Erdoğan scorns claims of $128 billion in foreign currency losses
Turkish President Recep Tayyip Erdoğan lambasted the political opposition and some economists for claiming that the central bank spent $128 billion of its foreign currency reserves as the lira fell to successive record lows.
The allegations, which have created a political storm in the country, were “untrue from head to toe, ignorance from head to toe”, Erdoğan said in a televised speech to members of his governing Justice and Development Party (AKP) at the parliament in Ankara on Wednesday.
The central bank was forced to engage in significant foreign exchange transactions due to global economic developments and the COVID-19 pandemic, Erdoğan said. Turkey was not alone in taking measures and the central bank may do the same again if required, he said.
Demand for foreign exchange had increased, spurred on by capital outflows and efforts by Turkish firms to reduce their foreign currency debts, Erdoğan said.
Erdoğan said the central bank used $30 billion of its resources to finance Turkey’s current account deficit over the past two years, while capital outflows totalled $31 billion. Demand for foreign currency from industry totalled $50 billion, while regular citizens bought $54 billion of foreign currency and gold, he said.
“As you can see, only these four items total a figure of $165 billion," he said.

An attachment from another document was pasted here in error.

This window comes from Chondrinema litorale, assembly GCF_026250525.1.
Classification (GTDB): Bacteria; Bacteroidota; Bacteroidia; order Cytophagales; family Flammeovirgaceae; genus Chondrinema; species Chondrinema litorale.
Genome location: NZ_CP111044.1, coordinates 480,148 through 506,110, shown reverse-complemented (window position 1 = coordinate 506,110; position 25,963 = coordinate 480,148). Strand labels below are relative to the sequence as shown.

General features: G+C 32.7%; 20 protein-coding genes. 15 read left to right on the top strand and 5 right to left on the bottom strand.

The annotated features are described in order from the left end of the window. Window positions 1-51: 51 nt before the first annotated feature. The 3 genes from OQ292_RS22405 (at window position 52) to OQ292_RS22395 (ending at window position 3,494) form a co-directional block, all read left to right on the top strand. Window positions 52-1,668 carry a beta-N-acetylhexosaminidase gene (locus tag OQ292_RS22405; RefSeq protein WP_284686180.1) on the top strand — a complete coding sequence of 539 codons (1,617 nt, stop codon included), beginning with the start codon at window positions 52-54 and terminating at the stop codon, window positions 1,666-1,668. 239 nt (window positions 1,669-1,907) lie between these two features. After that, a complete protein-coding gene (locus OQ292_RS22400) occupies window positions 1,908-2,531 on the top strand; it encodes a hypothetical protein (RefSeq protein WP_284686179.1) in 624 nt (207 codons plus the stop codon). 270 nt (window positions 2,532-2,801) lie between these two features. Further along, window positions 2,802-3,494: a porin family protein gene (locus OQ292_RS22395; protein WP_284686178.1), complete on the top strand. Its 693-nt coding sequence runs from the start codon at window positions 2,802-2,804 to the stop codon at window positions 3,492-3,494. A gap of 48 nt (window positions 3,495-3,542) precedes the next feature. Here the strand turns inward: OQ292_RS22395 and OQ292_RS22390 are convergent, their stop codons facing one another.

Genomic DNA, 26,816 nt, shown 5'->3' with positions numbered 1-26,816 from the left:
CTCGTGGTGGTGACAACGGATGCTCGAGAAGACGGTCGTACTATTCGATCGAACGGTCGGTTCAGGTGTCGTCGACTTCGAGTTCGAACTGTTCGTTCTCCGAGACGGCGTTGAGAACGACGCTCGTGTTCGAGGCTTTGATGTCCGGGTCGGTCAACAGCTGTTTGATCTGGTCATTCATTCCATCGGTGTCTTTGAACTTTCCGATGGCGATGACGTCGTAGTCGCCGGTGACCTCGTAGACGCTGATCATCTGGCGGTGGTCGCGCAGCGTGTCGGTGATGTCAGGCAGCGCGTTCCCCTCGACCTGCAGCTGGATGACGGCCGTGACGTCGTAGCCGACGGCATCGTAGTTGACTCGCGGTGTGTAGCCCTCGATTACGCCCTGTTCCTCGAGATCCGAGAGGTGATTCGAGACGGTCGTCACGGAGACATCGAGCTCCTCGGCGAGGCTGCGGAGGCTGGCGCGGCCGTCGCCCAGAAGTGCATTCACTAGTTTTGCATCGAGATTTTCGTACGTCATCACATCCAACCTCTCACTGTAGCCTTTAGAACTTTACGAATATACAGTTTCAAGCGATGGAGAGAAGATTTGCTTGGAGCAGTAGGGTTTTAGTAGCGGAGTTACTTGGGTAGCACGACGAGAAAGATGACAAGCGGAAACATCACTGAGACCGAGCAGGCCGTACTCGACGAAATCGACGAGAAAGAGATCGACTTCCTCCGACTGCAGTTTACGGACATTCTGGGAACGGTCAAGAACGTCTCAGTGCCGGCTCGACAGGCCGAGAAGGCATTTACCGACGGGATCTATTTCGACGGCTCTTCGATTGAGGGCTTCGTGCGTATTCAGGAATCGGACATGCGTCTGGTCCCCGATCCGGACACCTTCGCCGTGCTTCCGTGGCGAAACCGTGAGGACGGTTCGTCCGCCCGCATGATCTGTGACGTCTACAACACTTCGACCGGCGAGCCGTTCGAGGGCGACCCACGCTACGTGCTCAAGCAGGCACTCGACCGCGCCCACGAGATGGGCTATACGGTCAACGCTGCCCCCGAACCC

The comments were his most detailed yet on the allegations.
Demand for foreign currency in a country does not necessarily require a central bank to sell its reserves. The lira slid to a series of record lows last year.
Opposition politicians including Republican People’s Party (CHP) leader Kemal Kılıçdaroğlu and Ali Babacan, a former deputy prime minister and economy minister under Erdoğan, have called for a full account of the reserve losses and dismissed the government’s explanations.
Treasury and Finance Minister Lütfi Elvan has failed to answer a list of parliamentary questions posed by the opposition on the issue. Berat Albayrak, Elvan’s predecessor and Erdoğan’s son-in-law, resigned unexpectedly in November and has not appeared to make a public statement since.
Erdoğan sacked former finance minister Naci Ağbal as governor of the central bank in mid-March after a four-month term in office. Ağbal was fired after he sought to investigate the losses in the reserves and hiked interest rates, Reuters reported late last month.
Goldman Sachs said in November that Turkey’s central bank used up more than $100 billion of its foreign currency reserves in the first 10 months of the year. The reserves, net of liabilities, stand deeply in the red, according to calculations based on official data.